Recent ischemic blow becomes increasingly common in patients with the PE, patent foramen ovale

Patients hospitalized for pulmonary embolism were four times more likely to have had a recent ischemic stroke if they also had patent foramen ovale, according to a study published in the Annals of Internal Medicine.

“Several studies have reported increased risk for recent ischemic stroke at the acute phase of pulmonary embolism in association with patent foramen ovale,” Emmanuelle Le Moigne, MD, PhD, of Brest University Hospital at Western Brittany University in Brest, France, and colleagues wrote. “However, the frequency of the paradoxical embolism mechanism in patients with pulmonary embolism and the strength of the association between stroke and patent foramen ovale remain uncertain.”

To compare the frequency of recent silent or symptomatic ischemic stroke in patients with acute pulmonary embolism based on whether they had patent foramen ovale, researchers conducted a prospective cohort study of 324 patients with documented pulmonary embolism who were hospitalized at one of four French hospital centers from November 2009 through December 2015. Among those, 43 had patent foramen ovale.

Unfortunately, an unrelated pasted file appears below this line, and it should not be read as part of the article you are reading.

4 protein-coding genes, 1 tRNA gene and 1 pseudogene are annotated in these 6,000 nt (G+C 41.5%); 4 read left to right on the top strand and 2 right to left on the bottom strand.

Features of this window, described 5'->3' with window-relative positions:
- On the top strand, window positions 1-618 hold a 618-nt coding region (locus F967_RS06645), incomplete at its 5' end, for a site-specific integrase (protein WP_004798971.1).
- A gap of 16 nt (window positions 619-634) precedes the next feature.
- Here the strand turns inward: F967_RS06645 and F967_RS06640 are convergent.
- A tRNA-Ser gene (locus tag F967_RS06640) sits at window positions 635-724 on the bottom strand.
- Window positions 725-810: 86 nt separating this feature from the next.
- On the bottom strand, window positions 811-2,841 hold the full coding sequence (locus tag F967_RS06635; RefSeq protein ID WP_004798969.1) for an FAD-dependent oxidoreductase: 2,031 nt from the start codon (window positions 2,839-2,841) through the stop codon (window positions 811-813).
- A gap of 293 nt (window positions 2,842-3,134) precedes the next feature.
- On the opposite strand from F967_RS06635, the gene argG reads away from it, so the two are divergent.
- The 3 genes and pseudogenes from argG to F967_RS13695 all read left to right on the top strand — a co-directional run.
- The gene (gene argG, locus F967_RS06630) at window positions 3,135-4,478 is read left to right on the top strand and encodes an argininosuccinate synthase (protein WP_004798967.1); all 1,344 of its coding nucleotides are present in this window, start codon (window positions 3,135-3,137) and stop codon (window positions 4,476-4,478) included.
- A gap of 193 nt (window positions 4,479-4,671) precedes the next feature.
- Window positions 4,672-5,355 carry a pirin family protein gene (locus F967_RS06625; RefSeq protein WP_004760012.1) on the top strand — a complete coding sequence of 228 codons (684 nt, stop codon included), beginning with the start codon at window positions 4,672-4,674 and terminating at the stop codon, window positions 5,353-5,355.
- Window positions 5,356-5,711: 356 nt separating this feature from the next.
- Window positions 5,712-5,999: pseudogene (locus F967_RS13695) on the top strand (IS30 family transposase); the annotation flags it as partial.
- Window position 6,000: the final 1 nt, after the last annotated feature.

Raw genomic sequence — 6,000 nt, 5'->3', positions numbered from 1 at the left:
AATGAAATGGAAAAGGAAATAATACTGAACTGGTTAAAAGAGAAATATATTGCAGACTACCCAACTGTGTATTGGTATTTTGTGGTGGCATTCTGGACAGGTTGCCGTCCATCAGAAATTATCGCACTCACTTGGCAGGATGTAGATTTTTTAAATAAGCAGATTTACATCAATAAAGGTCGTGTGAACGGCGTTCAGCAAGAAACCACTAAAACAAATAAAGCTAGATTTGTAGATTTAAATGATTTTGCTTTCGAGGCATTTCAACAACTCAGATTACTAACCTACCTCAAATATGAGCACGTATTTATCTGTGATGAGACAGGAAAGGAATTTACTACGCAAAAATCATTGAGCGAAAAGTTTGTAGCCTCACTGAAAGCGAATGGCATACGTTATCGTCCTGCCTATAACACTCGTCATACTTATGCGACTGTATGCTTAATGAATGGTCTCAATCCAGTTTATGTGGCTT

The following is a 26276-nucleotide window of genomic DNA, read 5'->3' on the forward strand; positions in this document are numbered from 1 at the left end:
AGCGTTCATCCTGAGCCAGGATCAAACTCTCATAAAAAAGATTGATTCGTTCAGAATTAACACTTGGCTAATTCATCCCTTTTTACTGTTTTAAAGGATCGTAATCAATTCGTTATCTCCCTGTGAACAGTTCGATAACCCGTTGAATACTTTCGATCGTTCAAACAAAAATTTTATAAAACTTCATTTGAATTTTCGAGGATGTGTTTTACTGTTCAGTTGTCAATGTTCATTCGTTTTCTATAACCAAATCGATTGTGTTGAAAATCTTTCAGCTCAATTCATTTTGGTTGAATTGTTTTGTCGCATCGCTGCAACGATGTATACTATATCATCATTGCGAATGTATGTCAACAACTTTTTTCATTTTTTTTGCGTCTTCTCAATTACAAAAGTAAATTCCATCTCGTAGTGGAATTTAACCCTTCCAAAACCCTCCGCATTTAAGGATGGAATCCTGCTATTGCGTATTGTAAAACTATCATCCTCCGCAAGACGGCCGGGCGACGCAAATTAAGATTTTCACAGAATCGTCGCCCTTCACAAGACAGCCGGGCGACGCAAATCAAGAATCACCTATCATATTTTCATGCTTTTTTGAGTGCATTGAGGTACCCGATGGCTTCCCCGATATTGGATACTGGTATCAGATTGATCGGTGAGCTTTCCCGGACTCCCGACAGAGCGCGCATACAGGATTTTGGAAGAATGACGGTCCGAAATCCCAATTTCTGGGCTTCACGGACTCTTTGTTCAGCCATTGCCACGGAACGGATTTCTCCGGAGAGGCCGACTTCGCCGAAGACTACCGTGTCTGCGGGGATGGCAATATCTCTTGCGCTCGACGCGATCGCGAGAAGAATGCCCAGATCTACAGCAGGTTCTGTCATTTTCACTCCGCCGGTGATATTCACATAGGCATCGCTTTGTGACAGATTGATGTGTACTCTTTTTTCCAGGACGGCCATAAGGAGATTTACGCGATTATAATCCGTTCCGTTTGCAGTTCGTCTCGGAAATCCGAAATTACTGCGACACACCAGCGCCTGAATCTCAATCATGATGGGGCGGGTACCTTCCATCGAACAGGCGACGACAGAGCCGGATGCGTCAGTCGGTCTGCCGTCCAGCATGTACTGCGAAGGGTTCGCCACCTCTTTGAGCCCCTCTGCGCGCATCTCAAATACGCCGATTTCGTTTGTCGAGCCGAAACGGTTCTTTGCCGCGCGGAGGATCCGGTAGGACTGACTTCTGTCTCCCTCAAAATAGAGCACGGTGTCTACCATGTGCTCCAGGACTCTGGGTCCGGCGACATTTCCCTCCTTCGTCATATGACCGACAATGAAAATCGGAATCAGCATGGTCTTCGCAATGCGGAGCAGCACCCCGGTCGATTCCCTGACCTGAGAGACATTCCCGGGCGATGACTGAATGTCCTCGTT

Using clinical examination and cerebral MRI, which were completed within 7 days of enrollment, researchers then determined if patients had a recent ischemic stroke?

Researchers found that recent ischemic stroke was more frequent in patients with patent foramen ovale than those without (21.4% vs. 5.5%).

“Our findings have important clinical implications for pulmonary embolism management,” the researchers wrote. “The presence of patent foramen ovale was associated with increased risk for stroke; hence, systematic screening for patent foramen ovale could be justified with the aim of identifying patients at risk for ischemic stroke who would be eligible for indefinite anticoagulation to prevent both recurrent pulmonary embolism and stroke. Nevertheless, whether patients with pulmonary embolism should be screened for patent foramen ovale in daily practice remains to be determined.” – by Melissa J. Webb

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